Sunday, March 13, 2011
What does attaining a ranking of Shodan validate?
I was reading some posts on “ranking”(in general), and was surprised at the presumed authority/knowledge being attached to the “rank” of Shodan. I have always been of the opinion that Shodan, was nothing more than the acknowledgment that the individual then had a recognized understanding of the basics (of what-ever system).
When I received my Shodan (30yrs ago,..Yikes! LOL), I barely (really) understood the basics of What Taika was teaching. What I was teaching at that time was (merely) repetitions of what I had been shown up to that point, and was attempting to learn how to apply that knowledge to what I was doing to my own actions. I (in no way) believed that I had any (real) command of the techniques that I had been shown, other than the mechanical reproduction of them. Being able to physically reproduce a motion, does not equate to an understanding of how to apply that motion in a real situation.
The Kyu ranks, amount to being given as (only) a reference for the instructor's benefit. Granted, they also provide short-term goal's for the student, but they represent little beyond that(to anyone else). Kyu rank requirements vary, from school to school and system to system (within Oyata's teachings, it's the instructor's preference as to what is taught at each kyu level). To myself (you know enough to be dangerous to yourself), it's equivalent to attending college for 2 year's (“guilty”, LOL), you've acquired some information, but it don't mean shit until you get the full 4 year's(and a degree to prove it). Conversely, I (personally) don't feel that multiple Dan ranking's (even within a single system) are any guarantees of having any greater knowledge (or even ability).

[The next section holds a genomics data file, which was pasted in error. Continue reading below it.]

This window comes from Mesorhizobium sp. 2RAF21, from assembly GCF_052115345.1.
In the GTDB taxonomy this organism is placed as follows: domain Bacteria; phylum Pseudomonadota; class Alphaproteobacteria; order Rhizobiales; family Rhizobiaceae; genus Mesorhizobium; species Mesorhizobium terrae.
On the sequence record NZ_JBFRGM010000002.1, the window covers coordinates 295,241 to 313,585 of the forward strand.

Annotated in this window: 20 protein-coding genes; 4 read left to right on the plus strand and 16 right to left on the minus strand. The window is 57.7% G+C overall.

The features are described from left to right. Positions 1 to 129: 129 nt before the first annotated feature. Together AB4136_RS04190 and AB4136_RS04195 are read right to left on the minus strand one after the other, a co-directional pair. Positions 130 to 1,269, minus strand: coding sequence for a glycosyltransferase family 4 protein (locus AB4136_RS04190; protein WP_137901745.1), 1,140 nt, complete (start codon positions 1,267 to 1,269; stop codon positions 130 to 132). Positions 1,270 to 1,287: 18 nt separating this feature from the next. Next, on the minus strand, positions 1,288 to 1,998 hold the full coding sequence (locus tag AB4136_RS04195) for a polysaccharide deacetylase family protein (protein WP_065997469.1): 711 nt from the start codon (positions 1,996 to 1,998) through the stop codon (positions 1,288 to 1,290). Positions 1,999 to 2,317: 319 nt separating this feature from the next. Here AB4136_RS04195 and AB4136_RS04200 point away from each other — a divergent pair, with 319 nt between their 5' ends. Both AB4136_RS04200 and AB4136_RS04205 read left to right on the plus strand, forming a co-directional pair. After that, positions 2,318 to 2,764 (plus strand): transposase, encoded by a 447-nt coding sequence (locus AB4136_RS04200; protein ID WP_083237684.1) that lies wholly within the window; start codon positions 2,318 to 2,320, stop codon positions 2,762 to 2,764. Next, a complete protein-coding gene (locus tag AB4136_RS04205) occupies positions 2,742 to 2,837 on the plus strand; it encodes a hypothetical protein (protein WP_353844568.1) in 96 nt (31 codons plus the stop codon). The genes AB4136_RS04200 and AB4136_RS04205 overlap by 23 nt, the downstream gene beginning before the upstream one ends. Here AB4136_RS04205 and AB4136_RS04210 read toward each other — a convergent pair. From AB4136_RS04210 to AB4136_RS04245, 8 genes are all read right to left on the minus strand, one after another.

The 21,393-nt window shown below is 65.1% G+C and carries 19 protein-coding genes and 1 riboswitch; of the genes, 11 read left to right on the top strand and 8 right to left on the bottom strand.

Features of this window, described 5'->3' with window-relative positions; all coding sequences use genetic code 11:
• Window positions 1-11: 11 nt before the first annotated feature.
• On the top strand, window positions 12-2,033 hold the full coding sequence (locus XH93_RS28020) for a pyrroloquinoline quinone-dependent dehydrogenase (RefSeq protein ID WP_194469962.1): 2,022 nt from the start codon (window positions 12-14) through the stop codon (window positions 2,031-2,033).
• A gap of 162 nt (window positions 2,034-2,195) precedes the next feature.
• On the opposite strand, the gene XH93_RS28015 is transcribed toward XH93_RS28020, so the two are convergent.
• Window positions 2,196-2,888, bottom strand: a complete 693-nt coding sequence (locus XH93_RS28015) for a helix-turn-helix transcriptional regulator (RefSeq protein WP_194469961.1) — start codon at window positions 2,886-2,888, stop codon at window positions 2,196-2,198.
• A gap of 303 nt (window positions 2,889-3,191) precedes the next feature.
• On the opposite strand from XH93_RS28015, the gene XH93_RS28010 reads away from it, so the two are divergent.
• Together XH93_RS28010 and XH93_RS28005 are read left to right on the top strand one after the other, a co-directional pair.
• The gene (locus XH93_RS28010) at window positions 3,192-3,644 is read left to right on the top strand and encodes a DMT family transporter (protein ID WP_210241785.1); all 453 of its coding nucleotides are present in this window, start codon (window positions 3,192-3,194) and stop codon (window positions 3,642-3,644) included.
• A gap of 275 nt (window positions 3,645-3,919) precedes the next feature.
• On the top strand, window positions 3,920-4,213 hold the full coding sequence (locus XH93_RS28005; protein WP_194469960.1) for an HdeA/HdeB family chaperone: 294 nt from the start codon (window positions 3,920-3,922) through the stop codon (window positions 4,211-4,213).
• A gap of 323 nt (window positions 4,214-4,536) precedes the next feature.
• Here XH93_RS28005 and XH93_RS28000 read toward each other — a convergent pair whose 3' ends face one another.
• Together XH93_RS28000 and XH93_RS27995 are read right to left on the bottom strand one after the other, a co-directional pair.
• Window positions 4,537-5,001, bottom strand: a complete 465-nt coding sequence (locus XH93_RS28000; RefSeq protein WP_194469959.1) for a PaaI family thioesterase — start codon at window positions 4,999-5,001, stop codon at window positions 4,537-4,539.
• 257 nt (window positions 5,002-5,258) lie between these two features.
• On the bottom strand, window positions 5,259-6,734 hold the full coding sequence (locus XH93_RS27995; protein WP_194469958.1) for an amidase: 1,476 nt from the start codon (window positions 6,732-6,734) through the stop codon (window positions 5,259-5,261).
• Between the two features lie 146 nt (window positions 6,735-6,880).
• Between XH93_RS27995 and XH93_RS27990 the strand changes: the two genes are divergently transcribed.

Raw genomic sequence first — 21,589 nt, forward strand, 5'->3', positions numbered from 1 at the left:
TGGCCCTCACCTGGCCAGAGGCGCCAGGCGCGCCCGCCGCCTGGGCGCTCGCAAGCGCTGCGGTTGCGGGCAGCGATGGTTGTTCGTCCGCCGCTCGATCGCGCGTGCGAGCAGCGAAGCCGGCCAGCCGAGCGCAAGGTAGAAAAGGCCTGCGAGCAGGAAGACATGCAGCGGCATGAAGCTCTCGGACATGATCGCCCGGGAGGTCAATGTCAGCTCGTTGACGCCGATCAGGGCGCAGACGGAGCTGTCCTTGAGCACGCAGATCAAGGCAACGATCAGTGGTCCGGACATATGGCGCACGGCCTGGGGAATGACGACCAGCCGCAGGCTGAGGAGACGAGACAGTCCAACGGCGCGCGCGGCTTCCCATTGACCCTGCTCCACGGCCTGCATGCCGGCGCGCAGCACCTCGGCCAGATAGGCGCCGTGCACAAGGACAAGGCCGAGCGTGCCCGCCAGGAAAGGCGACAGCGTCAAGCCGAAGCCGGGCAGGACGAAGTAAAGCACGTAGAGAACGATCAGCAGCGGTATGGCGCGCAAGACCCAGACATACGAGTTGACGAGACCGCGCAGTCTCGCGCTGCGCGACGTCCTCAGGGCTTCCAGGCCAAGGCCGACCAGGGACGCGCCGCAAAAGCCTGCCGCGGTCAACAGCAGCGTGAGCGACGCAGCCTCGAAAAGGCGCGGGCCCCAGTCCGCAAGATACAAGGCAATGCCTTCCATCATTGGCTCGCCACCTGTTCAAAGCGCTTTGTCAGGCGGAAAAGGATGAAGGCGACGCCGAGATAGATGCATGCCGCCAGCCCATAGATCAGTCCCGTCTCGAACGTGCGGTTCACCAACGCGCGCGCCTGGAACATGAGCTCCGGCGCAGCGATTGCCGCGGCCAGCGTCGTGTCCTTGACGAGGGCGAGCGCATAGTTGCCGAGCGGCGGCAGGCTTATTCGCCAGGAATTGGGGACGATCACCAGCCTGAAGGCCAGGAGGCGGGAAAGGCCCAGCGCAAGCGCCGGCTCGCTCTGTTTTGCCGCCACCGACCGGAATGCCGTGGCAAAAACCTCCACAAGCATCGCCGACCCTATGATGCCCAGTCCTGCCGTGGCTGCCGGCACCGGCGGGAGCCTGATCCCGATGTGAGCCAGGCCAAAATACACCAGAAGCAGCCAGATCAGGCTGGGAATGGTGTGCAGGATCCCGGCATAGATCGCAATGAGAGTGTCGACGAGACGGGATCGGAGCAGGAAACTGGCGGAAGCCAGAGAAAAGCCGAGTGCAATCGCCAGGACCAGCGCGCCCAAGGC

My own feelings being, when (or if) one is awarded a rank of Shodan, then those persons (doing the awarding) have found you (in their opinion) to be knowledgeable of the basics of that system. No more, and no less. I believe this is why many systems don't condone a (solo) “Shodan” starting, and teaching a class (on their own). I don't necessarily agree with that ideology. When one has to (actually) teach someone else, who has no experience, that situation then forces that instructor to provide a complete and detailed explanation about what-ever it is that their teaching. This forces the individual to understand what it is that's being done in the action (often causing the individual to review the motion with a different perspective, than when they learned it). Knowing “one” way to explain a motion/technique is not sufficient, they need to have (at least) 4 ways of explaining the same motion/technique/concept. If not, then they will lose 80% of their student's. Until one begins teaching, they don't appreciate the different ways that different people learn and/or understand.
Basically, it becomes a sink or swim situation. Not necessarily fair (to their students), but that's part of being an instructor. You have to know what your teaching, ,and be able to provide that knowledge to your student's. There's already plenty of self-righteous/Bad instructor's out there. It's up to you (their present instructor), to teach them the difference, and hopefully, they will avoid becoming (yet another) one of those bad instructor's.
I (usually) wind up teaching a lot of student's, who are already of Shodan (or higher) rank (in which-ever system) when they come to me. This eliminates a lot of the “teaching” guidance that I usually (burden, LOL) bestow upon my nikyu and ikkyu students. But because of (their having) that previous instruction, in order to teach them the manner that Taika performs those motions, it will often require them to modify previously learned/taught manners of performing those motions. This can often turn into being no small task. The Re-training of previously learned (and practiced) motions, is no minor feat. It's been stated (and is generally accepted) that it requires 3-5 times the amount of time required, to do so. For this reason alone, it makes it understandable that instructor's (generally) prefer to teach new (and untrained) students (in preference to previously Dan-ranked one's).